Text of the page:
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Cest What | Limp Bizkit | Fred Durst | fake interview | Daniel Davis | fiction | Lollipop

C'est What?

An "Interview" with Limp Bizkit's Fred Durst

by Daniel Davis
illustration by Ans

World-renowned Music/Theatre/Film/ Fashion/Media Critic Jean-Paul Bavard met recently with Fred Durst, front man of the multi-platinum superstar rap/metal group Limp Bizkit for an exclusive interview at Vacuity, a posh Hollywood bistro. They touched on such diverse topics as Limp Bizkit's new album and world tour, fashion, the current state of Alternative rock, the Napster controversy, and cognitive semantics.

Translated from the French by Daniel Davis. Reprinted from The Journal of French Semiotic Theory.

Jean-Paul Bavard: I am pleased to be here in Hollywood at the renowned and tres fashionable café known as Le Bistro Vacuity, to conduct an exclusive interview with the amazing and incredible Fred d'Urst, the genius behind the multi-billion-selling superstars known as l'Imp Bizkit. There are, of course, so many fascinating topics to discuss with you: your group's misadventures and shenanigans on the famous Family Dollars tour, your upcoming album, your close comradeship with the genius Caucasian rapping superstar Ellemenopee, your troubled childhood in Jacksonbrownsville, Florida, the controversy over your outspoken support for Napster, your acquittal of assault charges, and the way Antonio Berardi was completely hosed at the VH-1 Fashion Awards.

Fred Durst: What?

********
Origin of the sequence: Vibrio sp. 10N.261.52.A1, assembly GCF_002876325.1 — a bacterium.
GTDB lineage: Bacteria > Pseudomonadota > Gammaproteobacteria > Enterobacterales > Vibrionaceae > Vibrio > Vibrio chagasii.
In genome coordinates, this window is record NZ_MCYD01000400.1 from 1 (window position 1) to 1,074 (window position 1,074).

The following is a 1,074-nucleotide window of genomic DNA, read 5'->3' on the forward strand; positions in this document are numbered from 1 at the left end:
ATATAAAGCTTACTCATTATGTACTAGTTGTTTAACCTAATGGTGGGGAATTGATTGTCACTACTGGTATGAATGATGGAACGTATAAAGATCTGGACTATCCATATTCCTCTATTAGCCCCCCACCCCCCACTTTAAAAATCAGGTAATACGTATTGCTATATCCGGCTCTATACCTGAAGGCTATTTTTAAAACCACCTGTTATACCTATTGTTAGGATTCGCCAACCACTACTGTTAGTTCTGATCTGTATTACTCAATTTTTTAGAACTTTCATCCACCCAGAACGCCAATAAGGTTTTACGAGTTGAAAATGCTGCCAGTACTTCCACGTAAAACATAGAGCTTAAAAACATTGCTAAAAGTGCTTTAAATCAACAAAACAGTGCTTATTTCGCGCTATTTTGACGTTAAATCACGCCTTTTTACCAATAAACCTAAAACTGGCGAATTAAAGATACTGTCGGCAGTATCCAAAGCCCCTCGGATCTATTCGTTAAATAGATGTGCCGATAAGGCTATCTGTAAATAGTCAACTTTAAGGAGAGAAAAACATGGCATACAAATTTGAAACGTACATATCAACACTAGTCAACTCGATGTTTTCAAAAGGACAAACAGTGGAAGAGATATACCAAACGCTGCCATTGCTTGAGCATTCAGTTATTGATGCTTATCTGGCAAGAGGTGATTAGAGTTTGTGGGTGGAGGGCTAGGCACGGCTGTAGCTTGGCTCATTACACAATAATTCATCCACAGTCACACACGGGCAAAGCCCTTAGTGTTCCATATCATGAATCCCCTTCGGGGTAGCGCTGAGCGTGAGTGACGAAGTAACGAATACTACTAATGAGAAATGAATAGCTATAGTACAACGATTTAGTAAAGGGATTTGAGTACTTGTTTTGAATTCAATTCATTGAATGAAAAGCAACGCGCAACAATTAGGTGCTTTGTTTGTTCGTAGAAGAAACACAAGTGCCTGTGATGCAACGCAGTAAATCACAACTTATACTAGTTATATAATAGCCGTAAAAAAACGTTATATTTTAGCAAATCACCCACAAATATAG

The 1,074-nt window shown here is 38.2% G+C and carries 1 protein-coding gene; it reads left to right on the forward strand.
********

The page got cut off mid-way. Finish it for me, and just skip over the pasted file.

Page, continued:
Jean-Paul Bavard: Speaking of fashion, I spent the season at Mykanos this year with Gisele Bundchen, Rupert Everett, Erik Satie and Randy Bachman from Bachman-Turner Overdrive. After several too many snifters of the most divine cognac, Calista Flockhart and I got into an angry shouting match over the basic tenets of cognitive semantics. She drunkenly screamed her support for Gardenfors' theory that meaning is conceptualization in a cognitive model, yet cognitive models are perceptually determined. Mon Dieu! As if perhaps she was some sort of expert on les cognitive models! She obviously had no comprehension of such basic concepts as idiolect or image schema. I had no desire to humiliate her in such a public milieu, surrounded by the most brilliant and sophisticated intelligentsia in the entire Mediterranean. Rather, I subtly countered with a cutting reference from Deleuze: "We should anticipate the possibility of a new postmodern mode of existence where individuals overcome repressive modern forms of identity and stasis to become desiring nomads in a constant process of becoming and transformation." She was speechless! What could she say to that? Nothing, I tell you, nothing! It was reminiscent of the time in Milan when Beck, Donatella Versace, John Elway and I were at the world premiere performance of Post-Neo-Industrial Deep House Emocore geniuses The Nosebleeds, right before they released their incredible debut album, Sacks and Sacks of Cash. I was completely astounded by their semi-amorphous situationist neo-dada indie Goth sonic collage. They have obviously influenced your music heavily, yet they remain criminally underrated, almost completely unknown outside the basement of the two-room house they share in Seacaucus. Your genius rap/metal supergroup l'Imp Bizkit suffers no such problems, as it is not possible for you to be underrated by absolutely anyone. Your band's groundbreaking music has also been influenced by other cutting-edge artists, such as the post-rock trancecore turntablist DJ Pantload, and the Mancunian avant garde indie rock obscurantists, The Saucy Gnomes, whose neo-metonymic post-surf sound has been described as "Henri Bergson mud-wrestling with Michel Foucalt in a disco in the Mississippi Delta."